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The Collaborative AIDS Program of Research in South Africa (CAPRISA) is a multi-institutional team with well established local leadership and expertise in the areas of basic and molecular epidemiology, virology, immunology, infectious disease medicine, HIV primary care and service delivery, bioinformatics, social and behavioral science, statistics, ethics and health policy. CAPRISA has three goals; i) to undertake globally relevant and locally responsive research that contributes to understanding HIV pathogenesis and epidemiology as well as the nexus between tuberculosis and AIDS care, ii) to build local research infrastructure though cores of expertise and iii) to provide training through research fellowships tenable both in South Africa and the USA. CAPRISA comprises four research projects. (1) The epidemiological studies on monitoring and deciphering the nuances of the evolving HIV/AIDS epidemic in a rural South African community lay the foundation for assessing the impact of therapeutic and prevention programs at community level. (2) The clinical, immunological and virological studies on acute HIV infection elucidate the host and viral factors influencing the viral set point and immune escape. Since the set point is currently the best prognostic marker of progression to AIDS, these data could have a substantial impact on future therapeutic and prevention research. (3) Linked to this is the study on highly exposed persistently seronegative individuals, which will provide clues to the genetic and immunological mechanisms of protection from HIV infection. (4) The innovative clinical study integrating antiretroviral therapy into the tuberculosis directly observed therapy strategy could provide a mechanism for facilitating the implementation of antiretroviral therapy, with high levels of adherence, in developing countries. An Executive Committee comprising the Project and Core Leaders governs CAPRISA. Besides managing the day-to-day CAPRISA operations, this committee also develops plans for future studies for review by the CAPRISA Scientific Advisory Board. Local research infrastructure is built through Cores for administration, epidemiology/biostatistics, viral diversity/bioinformatics and immunology. South African laboratories will be equipped to conduct assays locally and international collaborators will assist with training, advice, support, assay development and quality control. The training program includes several long- and short-term fellowships each year in laboratory science, clinical and epidemiological research and ethics. If successful, CAPRISA could make seminal contributions to understanding the epidemiology of the subtype C, heterosexually acquired HIV infection, elaborating early immune responses in HIV infection, developing an understanding of the phenomenon of resistance to HIV infection, and making a contribution to AIDS care relevant to the developing world.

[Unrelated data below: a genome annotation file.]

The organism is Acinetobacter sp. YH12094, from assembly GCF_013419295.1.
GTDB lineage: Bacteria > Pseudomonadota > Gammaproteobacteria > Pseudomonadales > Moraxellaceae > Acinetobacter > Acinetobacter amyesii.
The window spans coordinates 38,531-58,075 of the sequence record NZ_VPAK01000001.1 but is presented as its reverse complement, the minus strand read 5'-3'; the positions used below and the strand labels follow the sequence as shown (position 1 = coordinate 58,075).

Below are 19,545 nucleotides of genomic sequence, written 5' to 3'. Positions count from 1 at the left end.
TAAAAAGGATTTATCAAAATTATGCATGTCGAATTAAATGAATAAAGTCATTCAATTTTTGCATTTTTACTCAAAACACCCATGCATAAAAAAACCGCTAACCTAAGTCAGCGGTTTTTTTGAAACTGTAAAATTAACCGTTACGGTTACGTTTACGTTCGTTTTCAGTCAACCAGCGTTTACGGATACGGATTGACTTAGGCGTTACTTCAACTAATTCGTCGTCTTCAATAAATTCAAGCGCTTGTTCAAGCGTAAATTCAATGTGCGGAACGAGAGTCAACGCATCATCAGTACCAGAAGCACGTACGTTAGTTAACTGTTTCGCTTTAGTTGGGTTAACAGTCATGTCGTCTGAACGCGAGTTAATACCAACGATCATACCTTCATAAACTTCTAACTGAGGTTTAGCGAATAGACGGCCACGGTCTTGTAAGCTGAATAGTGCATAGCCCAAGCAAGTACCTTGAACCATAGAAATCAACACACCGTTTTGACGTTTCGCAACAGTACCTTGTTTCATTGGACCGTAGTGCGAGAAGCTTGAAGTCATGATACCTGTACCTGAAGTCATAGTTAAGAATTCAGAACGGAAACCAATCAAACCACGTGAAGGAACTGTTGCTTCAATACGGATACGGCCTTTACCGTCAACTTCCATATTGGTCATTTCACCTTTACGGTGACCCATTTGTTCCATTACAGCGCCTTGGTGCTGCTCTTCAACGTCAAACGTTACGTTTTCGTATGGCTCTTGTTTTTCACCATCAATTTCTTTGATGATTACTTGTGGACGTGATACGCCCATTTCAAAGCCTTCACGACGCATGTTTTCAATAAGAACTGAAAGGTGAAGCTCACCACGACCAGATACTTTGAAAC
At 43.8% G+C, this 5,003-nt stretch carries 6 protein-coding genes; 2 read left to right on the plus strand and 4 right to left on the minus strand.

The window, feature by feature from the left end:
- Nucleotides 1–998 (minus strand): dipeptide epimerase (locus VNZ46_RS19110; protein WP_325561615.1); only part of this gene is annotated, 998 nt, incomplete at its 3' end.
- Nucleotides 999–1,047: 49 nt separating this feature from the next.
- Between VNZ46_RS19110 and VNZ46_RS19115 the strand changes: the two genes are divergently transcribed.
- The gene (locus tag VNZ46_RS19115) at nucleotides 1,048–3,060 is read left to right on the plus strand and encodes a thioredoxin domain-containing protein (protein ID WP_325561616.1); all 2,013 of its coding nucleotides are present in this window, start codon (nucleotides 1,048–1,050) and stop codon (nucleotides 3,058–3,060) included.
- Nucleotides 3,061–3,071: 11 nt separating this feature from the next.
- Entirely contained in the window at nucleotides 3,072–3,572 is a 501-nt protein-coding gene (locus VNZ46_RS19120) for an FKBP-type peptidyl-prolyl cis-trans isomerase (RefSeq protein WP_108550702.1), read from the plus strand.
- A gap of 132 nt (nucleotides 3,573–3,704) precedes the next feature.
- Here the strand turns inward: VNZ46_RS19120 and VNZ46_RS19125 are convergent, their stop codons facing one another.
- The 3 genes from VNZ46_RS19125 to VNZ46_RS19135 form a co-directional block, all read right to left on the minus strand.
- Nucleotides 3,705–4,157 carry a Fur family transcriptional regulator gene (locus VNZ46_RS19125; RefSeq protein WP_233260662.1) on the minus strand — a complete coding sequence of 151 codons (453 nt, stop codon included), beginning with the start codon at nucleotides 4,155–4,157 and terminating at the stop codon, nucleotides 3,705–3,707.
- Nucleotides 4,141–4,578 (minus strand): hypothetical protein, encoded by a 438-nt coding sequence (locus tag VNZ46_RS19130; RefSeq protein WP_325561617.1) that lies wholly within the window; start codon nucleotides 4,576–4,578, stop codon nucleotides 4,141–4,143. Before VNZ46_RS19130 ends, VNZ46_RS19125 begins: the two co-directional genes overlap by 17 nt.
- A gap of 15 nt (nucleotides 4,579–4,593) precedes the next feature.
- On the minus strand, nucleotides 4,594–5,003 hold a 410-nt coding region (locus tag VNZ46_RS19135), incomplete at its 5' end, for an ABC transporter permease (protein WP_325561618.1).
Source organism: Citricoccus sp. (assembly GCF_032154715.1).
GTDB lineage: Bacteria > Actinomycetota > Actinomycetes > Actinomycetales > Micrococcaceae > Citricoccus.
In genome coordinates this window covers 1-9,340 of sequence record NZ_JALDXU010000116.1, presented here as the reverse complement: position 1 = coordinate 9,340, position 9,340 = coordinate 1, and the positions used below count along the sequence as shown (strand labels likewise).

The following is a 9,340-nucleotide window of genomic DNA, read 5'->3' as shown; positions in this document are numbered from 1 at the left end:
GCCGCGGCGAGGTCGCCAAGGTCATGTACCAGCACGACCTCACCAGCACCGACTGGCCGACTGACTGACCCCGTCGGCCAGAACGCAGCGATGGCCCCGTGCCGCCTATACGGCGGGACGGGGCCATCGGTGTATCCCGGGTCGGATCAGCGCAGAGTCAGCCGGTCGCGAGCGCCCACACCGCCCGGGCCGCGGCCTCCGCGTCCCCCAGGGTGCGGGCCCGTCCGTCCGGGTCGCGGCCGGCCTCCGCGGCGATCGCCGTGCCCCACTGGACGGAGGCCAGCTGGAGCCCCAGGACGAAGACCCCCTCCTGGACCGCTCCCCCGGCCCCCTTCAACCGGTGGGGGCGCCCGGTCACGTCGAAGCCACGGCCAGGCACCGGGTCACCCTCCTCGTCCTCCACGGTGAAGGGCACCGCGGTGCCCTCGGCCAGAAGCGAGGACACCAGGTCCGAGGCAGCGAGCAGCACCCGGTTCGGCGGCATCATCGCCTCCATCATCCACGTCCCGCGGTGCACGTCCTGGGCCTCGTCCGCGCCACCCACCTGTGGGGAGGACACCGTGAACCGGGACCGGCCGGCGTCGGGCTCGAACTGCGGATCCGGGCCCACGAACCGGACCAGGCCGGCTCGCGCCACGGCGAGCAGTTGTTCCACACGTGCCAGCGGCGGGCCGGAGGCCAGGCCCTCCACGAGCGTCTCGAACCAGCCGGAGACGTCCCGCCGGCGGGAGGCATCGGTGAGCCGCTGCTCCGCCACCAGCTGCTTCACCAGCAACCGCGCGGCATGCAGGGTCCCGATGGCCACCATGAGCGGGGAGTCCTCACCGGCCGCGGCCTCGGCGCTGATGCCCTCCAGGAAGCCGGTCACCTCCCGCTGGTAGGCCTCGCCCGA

Funded by the NIH National Center for Advancing Translational Sciences through its Clinical and Translational Science Awards Program, grant number UL1TR002541.